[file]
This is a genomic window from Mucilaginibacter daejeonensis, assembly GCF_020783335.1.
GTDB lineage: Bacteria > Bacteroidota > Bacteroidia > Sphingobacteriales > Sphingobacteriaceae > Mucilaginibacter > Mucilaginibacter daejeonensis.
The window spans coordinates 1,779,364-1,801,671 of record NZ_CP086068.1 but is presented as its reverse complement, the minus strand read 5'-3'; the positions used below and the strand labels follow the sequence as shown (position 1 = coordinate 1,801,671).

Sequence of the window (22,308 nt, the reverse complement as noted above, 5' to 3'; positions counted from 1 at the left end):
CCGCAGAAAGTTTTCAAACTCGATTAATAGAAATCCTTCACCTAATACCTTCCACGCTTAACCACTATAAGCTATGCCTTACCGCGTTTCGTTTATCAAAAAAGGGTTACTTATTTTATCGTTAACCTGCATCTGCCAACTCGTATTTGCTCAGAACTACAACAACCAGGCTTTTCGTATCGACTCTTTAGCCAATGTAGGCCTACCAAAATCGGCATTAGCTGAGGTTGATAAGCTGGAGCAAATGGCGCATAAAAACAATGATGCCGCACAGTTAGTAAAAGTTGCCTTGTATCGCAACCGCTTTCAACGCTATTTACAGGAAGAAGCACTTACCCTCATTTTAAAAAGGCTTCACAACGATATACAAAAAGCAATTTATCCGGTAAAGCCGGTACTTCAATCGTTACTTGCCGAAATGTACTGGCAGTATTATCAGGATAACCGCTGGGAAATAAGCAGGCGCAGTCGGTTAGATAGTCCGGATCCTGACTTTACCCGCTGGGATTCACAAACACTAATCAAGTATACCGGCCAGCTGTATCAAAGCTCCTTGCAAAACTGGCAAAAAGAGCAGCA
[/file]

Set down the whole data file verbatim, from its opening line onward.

This is a genomic window from Mucilaginibacter daejeonensis, assembly GCF_020783335.1.
GTDB lineage: Bacteria > Bacteroidota > Bacteroidia > Sphingobacteriales > Sphingobacteriaceae > Mucilaginibacter > Mucilaginibacter daejeonensis.
The window spans coordinates 1,779,364-1,801,671 of record NZ_CP086068.1 but is presented as its reverse complement, the minus strand read 5'-3'; the positions used below and the strand labels follow the sequence as shown (position 1 = coordinate 1,801,671).

Sequence of the window (22,308 nt, the reverse complement as noted above, 5' to 3'; positions counted from 1 at the left end):
CCGCAGAAAGTTTTCAAACTCGATTAATAGAAATCCTTCACCTAATACCTTCCACGCTTAACCACTATAAGCTATGCCTTACCGCGTTTCGTTTATCAAAAAAGGGTTACTTATTTTATCGTTAACCTGCATCTGCCAACTCGTATTTGCTCAGAACTACAACAACCAGGCTTTTCGTATCGACTCTTTAGCCAATGTAGGCCTACCAAAATCGGCATTAGCTGAGGTTGATAAGCTGGAGCAAATGGCGCATAAAAACAATGATGCCGCACAGTTAGTAAAAGTTGCCTTGTATCGCAACCGCTTTCAACGCTATTTACAGGAAGAAGCACTTACCCTCATTTTAAAAAGGCTTCACAACGATATACAAAAAGCAATTTATCCGGTAAAGCCGGTACTTCAATCGTTACTTGCCGAAATGTACTGGCAGTATTATCAGGATAACCGCTGGGAAATAAGCAGGCGCAGTCGGTTAGATAGTCCGGATCCTGACTTTACCCGCTGGGATTCACAAACACTAATCAAGTATACCGGCCAGCTGTATCAAAGCTCCTTGCAAAACTGGCAAAAAGAGCAGCA